We need to talk about this more…

Miscarriage.
What a word.
For me, at least, it says: ‘My body failed me. In my most basic task of reproduction’.

All miscarriage stories will be different, but they all have some common themes: hope, fear and a loss of dreams.

Getting pregnant with Big was, well, uncommonly easy. Second try, there she was, a little blue line. As I panicked about the wedding in France we’d just been to (with its accompanying red wine and soft cheese) she grew fat and healthy and was birthed through the ‘sunroof’ when she utterly refused to be turned. My little breach baby looked at me, mewled, and was place on my chest.

But after that… my body turned on me. I could not get pregnant again. We wondered if it was the passing of time, added stress in our lives… and then… oh, oh, look, yes that one has held.

Six weeks in I miscarried. The care – a phonecall – was brief, the pain like a really intense period… nothing anyone could do, no advise given, you clearly can get pregnant so off you go again.

Roll forward six months and I am pregnant again. We are tentative, we don’t tell anyone, though the telltale signs of my not drinking coffee are there for anyone to see. Eleven weeks, nearly there… but I start to spot. We go to A&E.
It is the weekend. No scans are available.
What..?
Go home, rest, we’ve booked you in for Monday.

But good God that Sunday night. I bleed. Proper ‘I think we’re losing the baby’ bleeding. My brother is called in to come and sleep at our house so Big can sleep through. We blue light to the hospital with me trying to stay calm. All the while having, I later realise, a full on rushed delivery. My body is expelling our child.

Retrospectively, the care is appalling.

I am in the triage centre for ages as one doctor after another comes and tells me I am miscarrying.

I am finally transferred to a single room, and a nurse gives me an injection, no explanation given before she does it, to hurry the process along. My husband has to leave to be there when Big wakes up, explain where Mummy is. I am left, on my own, to see this through. There is no support from the nurses.

We still have the scan booked in in the morning, and so I sit, in pain, surrounded by other women here for their first, second scans. They are excited. I am nervous, frightened, sleep and food-deprived. And still there is more to come… and it is only when the D&C is done, that I am transferred to a proper ward, away from the pregnant women, away from the ward where they put everyone who doesn’t fit anywhere else… that I meet someone who takes time to care. She is the first kind member of staff I have met in this whole, unbelievable, 24 hours. Everyone else has done their job efficiently, but with no empathy.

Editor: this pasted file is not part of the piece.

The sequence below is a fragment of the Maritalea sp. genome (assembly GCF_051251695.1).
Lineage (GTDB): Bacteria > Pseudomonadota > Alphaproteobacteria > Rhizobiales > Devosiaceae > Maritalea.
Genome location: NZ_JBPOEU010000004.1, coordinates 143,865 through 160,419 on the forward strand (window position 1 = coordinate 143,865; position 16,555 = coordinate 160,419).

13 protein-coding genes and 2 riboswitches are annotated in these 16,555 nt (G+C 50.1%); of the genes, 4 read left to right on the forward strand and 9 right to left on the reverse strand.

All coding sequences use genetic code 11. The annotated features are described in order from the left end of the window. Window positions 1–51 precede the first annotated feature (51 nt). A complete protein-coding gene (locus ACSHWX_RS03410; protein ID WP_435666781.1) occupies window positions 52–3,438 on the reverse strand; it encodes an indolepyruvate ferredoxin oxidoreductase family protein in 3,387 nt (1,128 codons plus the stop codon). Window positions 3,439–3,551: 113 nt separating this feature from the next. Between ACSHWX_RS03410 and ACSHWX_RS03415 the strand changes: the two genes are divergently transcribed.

I am sent home. Technically, there is nothing wrong with me anymore.

There was no follow up care. I spent 3 days barely able to get out of bed. I was exhausted, drained – both mentally and physically. I couldn’t talk to anyone when they asked how I was. I cried a lot. No professional came to knock on the door to see how I – how we – were doing.

Left to manage our own emotions, our feelings of emptiness, still look after Big, this was a really difficult time for us. We could have done with more help. I wonder if people think that because you haven’t broken your leg, or a ‘real’ child hasn’t died (possibly not, but they were real dreams, real hopes), that actually it’s not a big deal.

It is a big deal.

Miscarriage isn’t talked about. It’s still a little taboo. Perhaps we’re back to failure again. Or maybe it’s because it’s all a bit, well, messy.

When we missed our 12 week scan – hello? – we were called and admonished for not cancelling. I hadn’t really felt I should have to do that myself. Had, foolishly, expected a little joined up NHS thinking.

There needs to be a sea change here. There is a staggeringly high proportion of women who miscarry every year. They all need kindness. Compassion. To be talked to.

Follow on care.

To be treated separately to the women who are celebrating their soon to be babies. So we can privately mourn the not to be babies. Mourn the life not had. To be enabled to move on.

Hello Small. *waves*

Mumsnet is running a campaign to improve miscarriage care in England & Wales. You can read about it here:

http://www.mumsnet.com/campaigns/miscarriage-care-campaign

cafe

Caring about carers

I am a carer. Not just a parent, a carer. I know this. I know that all I do for Small – get him up (because he can’t get up himself), change his nappy (because he is still in them and won’t be coming out any time soon), get him dressed (because he can’t do this himself), take him down for breakfast (because he cannot walk), strap him in his highchair (because he doesn’t have enough sense of danger not to know that leaning out of it at a ninety degree angle might hurt him), feed him breakfast (because he can’t dig into his weetabix with his spoon)… you get the idea… is way above and beyond what I should be doing for a boy who is 4 next month. (4? I know..) And yet I do it, because it is what he needs to get through the every day and most times, I don’t think about it, it’s just what we do. But I recognise the extra strain it places on our life. The physical strain it puts on my body and the strain it puts on our day in terms of time it takes to get places, and the places and events that we can and cannot access. Picnic in the park? Thank you very much. Lunch in a cafe down a steep cobbled street? Thanks, but we’ll pass.

This is why I am so grateful to the other carers in our life who help to take that strain.

To the nursery workers who sit with him to make sure he interacts with activities as much as he can, who get him outside to enjoy the fresh air and the sunshine and who slowly, slowly makes sure he eats. Small loves loves his food, it just can take a mind-numbing while to get it in.